The enduring imagery of Japanese ‘Internment’ begins at this fence. The barbed wire, guard tower, and the barracks encompassed have become mnemonic encounters in their own right, saliently reminding a democracy of its own structural violence and state(s) of exception. Such imagery crucially challenges the historical ‘façade of benevolence’ that continues to permeate internment federal record. At the same time, these images perpetuate a contemporary understanding of the camp as somehow ‘outside’ of the national superstructure and thus excluded from the bureaucratic processes thereof. The components of this starter kit propose that this was not the case; rather, the ‘banalities’ of infrastructure and process were purposely rendered (hyper)visible to purposely envelop the questionable ethics of governmental detainment. What might we now learn by approaching these procedures through an infrastructural approach? What infrastructural provocations await within the fence?
This starter kit introduces users to the infrastructural underpinnings of the Japanese Incarceration camp by way of its construction, daily operations, and eventual preservation. Included texts introduce the historical and discursive ties between various New Deal agencies, racialized detention, and infrastructural labor implemented as a means of ‘democratization’ and surveillance. By providing such cross-disciplinary connections, this starter kit seeks to push back against the persistence of “bureaucratic amnesia” that too often omits agency participation from the ‘internment’s’ sociocultural record (Smith 65). Furthermore, in conjunction with representations of planning, construction, and maintenance performed under detainment, these texts encourage users to (re)consider the operative logics of both bureaucratic process and infrastructure itself.
Bennett, Jane. “The Force of Things: Towards an Ecology of Matter.” Political Theory 32, no. 3 (June 2004): 347-372. https://journals.sagepub.com/doi/10.1177/0090591703260853.
Meiches, Benjamin. “A Political Ecology of the Camp.” Security Dialogue 46, no. 5 (2015): 476-492. https://journals.sagepub.com/doi/abs/10.1177/0967010615590752.
Star, Susan Leigh. “The Ethnography of Infrastructure.” American Behavioral Scientist 43, no. 3 (1999): 377–391. https://journals.sagepub.com/doi/10.1177/00027649921955326.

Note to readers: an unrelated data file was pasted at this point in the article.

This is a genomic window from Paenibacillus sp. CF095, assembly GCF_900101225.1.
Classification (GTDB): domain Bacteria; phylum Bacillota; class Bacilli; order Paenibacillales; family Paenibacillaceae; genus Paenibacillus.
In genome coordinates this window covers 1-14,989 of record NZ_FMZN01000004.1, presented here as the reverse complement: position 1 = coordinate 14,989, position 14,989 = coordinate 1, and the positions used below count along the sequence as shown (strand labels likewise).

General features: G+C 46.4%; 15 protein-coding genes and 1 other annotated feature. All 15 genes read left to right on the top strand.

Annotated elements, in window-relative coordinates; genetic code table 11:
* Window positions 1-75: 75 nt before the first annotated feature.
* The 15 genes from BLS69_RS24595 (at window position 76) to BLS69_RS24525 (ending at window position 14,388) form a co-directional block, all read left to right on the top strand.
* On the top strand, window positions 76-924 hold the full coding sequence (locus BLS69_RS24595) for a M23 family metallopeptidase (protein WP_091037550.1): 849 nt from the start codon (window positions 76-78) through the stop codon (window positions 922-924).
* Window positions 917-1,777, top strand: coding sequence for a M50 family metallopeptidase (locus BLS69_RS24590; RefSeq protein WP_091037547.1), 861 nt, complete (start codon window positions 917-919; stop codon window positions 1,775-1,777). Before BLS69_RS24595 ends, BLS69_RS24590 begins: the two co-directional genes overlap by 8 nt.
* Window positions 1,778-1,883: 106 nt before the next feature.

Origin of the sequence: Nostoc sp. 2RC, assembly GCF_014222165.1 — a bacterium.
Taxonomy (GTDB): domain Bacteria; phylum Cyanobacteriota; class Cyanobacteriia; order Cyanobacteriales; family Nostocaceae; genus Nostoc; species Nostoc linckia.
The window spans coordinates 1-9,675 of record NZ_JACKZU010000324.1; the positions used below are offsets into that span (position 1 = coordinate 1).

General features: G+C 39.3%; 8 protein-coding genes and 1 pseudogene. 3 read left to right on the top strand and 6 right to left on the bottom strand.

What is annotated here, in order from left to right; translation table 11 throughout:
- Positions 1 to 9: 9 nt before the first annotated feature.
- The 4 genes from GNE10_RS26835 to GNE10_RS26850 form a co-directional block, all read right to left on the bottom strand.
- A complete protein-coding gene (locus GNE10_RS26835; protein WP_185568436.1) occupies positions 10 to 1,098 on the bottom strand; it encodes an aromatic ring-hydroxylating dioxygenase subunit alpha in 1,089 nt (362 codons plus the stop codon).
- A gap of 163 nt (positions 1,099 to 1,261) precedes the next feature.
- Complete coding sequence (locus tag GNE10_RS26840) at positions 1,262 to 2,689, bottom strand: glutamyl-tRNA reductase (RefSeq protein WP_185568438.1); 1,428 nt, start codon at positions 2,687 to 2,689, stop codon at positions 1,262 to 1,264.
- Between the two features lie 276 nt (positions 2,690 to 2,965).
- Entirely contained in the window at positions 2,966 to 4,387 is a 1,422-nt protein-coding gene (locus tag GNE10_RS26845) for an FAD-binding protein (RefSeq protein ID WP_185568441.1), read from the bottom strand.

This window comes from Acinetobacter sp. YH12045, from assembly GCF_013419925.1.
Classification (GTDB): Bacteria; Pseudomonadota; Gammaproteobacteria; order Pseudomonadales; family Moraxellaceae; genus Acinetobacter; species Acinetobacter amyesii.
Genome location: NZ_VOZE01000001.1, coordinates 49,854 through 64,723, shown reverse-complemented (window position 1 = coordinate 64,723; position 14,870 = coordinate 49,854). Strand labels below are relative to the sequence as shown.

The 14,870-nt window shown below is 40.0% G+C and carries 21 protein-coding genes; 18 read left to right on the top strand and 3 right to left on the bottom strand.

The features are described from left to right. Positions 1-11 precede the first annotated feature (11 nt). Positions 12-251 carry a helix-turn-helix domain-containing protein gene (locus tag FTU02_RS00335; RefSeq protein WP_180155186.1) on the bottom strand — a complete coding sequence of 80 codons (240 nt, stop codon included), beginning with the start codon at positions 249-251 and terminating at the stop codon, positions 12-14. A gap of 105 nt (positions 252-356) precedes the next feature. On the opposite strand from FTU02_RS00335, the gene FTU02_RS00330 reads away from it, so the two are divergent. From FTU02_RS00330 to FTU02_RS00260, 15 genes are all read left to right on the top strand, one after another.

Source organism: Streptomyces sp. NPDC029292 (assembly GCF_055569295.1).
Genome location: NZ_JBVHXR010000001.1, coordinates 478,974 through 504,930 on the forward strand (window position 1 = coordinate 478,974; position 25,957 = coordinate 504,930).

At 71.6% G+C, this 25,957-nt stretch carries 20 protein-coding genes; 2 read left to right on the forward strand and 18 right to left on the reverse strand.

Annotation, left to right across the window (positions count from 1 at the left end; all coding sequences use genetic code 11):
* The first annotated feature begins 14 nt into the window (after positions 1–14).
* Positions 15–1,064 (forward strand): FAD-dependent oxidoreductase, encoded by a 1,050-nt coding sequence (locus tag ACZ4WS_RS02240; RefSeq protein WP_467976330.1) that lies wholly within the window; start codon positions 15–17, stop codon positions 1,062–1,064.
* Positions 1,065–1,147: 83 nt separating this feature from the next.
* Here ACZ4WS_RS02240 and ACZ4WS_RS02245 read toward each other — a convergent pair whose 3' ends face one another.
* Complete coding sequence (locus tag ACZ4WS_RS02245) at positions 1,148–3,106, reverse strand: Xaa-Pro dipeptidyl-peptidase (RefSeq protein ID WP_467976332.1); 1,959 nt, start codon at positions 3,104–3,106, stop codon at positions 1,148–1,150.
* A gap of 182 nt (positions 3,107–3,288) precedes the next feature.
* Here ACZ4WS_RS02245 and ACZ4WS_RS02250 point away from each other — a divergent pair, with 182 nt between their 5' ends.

Ngai, Mae N. Impossible Subjects: Illegal Aliens and the Making of Modern America. New Jersey: Princeton University Press, 2014.
Eley, Geoff and Ronald Grigor Suny. “Introduction: From the Moment of Social History to the Work of Cultural Representation.” In Becoming National: A Reader, edited by Geoff Eley and Ronald Grigor Suny (New York: Oxford University Press, 1996) 3-37.
Parks, Kimberly Roberts. “Revisiting Manzanar: A History of Japanese American internment camps as presented in selected federal government documents 1941-2002.” Journal of Government Information 30 (2004): 575-593. https://www.sciencedirect.com/science/article/abs/pii/S135202370400070X?via%3Dihub.
Smith, Jason Scott. “New Deal Public Works at War: The WPA and Japanese American Internment.” Pacific Historical Review 72, no. 1 (2003): 63-92. https://online.ucpress.edu/phr/article-abstract/72/1/63/79418/New-Deal-Public-Works-at-War-The-WPA-and-Japanese?redirectedFrom=fulltext.
Hayashi, Brian Masaru. Democratizing the Enemy: The Japanese American Internment. New Jersey: Princeton University Press, 2004.
- Key Chapters:
- Chapter Three: Establishing the Structures of the Internment, from Limited to Mass Internment, 1942-1943
- Chapter Four: The Liberal Democratic Way of Management, 1942-1943
Morehouse, Lisa. “Farming Behind Barbed Wire: Japanese-Americans Remember WWII Incarceration,” NPR, February 19, 2017, https://www.npr.org/sections/thesalt/2017/02/19/515822019/farming-behind-barbed-wire-japanese-americans-remember-wwii-incarceration.
Murray, Alice Yang. “The History of ‘Helpful’ Administrative Advisors and ‘Objective’ Researchers Within the Camps.” In Historical Memories of the Japanese American Internment and the Struggle for Redress. Stanford: Stanford University Press, 2007.
Starn, Orin. “Engineering Internment: Anthropologists and the War Relocation Authority.” American Ethnologist 13 no. 4 (Nov. 1986): 700-720. https://anthrosource.onlinelibrary.wiley.com/doi/abs/10.1525/ae.1986.13.4.02a00070.
Camp, Stacey Lynn. “Landscapes of Japanese American Internment.” Historical Archaeology 50, no. 1 (2016): 169-186. https://link.springer.com/article/10.1007%2FBF03377183.
Clark, Bonnie J. “Digging Yesterday: The Archaeology of Living Memory at Amache.” In Historical Archaeology Through a Western Lens, edited by Mark Warner and Margaret Purser, 210-232. Nebraska: Nebraska University Press, 2017.
Hays, Frank. “The National Park Service: Groveling Sycophant or Social Conscience: Telling the Story of Mountains, Valley, and Barbed Wire at Manzanar National Historic Site.” The Public Historian 25, no. 4 (Fall 2003): 73-80. https://online.ucpress.edu/tph/article-abstract/25/4/73/89921/The-National-Park-Service-Groveling-Sycophant-or?redirectedFrom=fulltext.
The following gallery includes some administrative mediations of ‘internment’ processes, infrastructures, and traces, as well as some internee reflections thereof.
Temporary Placement: The Assembly Center
Indefinite Confinement: The Relocation Center
Preservation: The Interpretive Center